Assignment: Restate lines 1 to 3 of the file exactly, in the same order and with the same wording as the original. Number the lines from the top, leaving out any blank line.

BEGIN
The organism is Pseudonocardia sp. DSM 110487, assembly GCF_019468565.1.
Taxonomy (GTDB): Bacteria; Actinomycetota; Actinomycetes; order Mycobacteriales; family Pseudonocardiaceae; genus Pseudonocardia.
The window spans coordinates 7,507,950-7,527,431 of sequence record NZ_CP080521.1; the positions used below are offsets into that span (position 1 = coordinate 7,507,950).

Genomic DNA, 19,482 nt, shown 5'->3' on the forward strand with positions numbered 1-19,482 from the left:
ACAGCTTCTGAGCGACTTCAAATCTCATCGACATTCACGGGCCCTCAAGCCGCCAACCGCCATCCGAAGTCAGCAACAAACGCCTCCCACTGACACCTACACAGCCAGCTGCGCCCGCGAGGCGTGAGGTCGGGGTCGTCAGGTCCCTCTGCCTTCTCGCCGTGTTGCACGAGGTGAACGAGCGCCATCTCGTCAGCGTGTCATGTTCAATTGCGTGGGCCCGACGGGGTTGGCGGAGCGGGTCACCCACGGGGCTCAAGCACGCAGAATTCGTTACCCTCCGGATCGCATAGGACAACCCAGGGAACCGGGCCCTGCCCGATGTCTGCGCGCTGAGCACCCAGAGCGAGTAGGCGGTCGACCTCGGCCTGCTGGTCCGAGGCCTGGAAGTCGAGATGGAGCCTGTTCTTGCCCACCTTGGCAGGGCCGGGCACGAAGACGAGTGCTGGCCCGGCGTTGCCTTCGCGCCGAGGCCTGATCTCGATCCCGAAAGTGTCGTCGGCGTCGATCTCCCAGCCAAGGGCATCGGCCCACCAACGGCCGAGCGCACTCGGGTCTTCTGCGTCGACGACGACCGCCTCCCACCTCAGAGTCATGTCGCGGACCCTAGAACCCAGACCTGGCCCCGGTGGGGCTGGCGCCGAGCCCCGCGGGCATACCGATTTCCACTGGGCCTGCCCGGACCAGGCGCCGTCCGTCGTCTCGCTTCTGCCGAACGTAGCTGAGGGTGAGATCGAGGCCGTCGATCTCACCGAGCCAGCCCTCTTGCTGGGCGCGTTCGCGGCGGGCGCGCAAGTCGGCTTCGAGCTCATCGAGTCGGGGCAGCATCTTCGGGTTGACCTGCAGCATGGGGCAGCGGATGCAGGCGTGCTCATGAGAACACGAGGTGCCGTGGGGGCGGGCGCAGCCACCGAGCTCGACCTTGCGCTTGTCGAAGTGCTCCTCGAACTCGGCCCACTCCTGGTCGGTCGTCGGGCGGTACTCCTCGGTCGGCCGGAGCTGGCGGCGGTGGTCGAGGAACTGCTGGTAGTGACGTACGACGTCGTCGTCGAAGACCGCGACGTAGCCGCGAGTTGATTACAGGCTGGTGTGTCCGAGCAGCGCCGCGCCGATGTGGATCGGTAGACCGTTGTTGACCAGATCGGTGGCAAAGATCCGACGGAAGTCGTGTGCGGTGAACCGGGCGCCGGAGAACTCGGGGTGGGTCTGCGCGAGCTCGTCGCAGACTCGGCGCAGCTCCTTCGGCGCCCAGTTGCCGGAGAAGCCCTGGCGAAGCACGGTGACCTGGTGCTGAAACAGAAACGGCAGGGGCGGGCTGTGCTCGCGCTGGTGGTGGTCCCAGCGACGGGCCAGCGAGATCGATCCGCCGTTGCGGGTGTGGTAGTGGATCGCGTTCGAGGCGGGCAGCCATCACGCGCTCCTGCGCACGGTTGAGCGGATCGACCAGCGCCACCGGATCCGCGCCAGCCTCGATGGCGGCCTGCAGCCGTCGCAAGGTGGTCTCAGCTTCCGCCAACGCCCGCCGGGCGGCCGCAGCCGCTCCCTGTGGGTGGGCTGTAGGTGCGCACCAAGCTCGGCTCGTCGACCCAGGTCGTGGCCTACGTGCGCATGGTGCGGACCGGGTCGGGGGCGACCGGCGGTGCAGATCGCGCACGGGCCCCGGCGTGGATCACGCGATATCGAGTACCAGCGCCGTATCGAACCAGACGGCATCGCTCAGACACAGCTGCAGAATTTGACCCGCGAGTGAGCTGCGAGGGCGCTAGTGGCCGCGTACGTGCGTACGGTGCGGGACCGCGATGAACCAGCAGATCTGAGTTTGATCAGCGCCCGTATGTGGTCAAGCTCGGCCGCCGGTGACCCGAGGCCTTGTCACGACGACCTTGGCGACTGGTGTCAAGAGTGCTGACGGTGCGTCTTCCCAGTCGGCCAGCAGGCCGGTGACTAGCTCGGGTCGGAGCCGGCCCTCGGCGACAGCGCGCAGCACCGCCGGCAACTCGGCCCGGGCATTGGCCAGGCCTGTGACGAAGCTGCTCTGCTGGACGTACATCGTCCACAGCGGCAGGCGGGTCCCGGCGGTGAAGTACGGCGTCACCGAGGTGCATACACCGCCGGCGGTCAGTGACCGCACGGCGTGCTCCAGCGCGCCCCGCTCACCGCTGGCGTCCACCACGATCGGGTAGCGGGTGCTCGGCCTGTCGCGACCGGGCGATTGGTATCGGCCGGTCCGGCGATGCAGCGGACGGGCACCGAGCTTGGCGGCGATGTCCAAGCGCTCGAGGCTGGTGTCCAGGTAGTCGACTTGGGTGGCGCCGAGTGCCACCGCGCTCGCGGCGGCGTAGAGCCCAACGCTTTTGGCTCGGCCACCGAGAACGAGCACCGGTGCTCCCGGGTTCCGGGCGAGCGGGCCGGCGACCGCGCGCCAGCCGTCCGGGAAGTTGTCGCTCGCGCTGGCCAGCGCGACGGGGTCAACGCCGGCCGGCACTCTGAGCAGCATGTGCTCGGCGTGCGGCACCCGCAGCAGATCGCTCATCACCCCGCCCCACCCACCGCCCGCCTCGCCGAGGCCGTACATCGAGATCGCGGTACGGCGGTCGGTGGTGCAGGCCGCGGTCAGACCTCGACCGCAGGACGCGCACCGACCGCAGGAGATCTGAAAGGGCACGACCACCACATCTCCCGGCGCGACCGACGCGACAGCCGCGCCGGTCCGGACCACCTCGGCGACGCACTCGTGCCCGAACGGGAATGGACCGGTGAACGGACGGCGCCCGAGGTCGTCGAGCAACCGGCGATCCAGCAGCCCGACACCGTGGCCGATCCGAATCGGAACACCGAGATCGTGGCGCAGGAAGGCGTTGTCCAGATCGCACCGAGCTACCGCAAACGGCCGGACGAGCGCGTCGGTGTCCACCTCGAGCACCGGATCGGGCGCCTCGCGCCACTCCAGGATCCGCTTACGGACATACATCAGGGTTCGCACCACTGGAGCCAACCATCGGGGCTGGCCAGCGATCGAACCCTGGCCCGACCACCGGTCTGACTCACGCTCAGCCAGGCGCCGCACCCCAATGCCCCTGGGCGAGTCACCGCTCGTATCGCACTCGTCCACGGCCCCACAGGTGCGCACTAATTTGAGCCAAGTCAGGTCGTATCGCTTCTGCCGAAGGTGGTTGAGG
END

The organism is Pseudonocardia sp. DSM 110487, assembly GCF_019468565.1.
Taxonomy (GTDB): Bacteria; Actinomycetota; Actinomycetes; order Mycobacteriales; family Pseudonocardiaceae; genus Pseudonocardia.
The window spans coordinates 7,507,950-7,527,431 of sequence record NZ_CP080521.1; the positions used below are offsets into that span (position 1 = coordinate 7,507,950).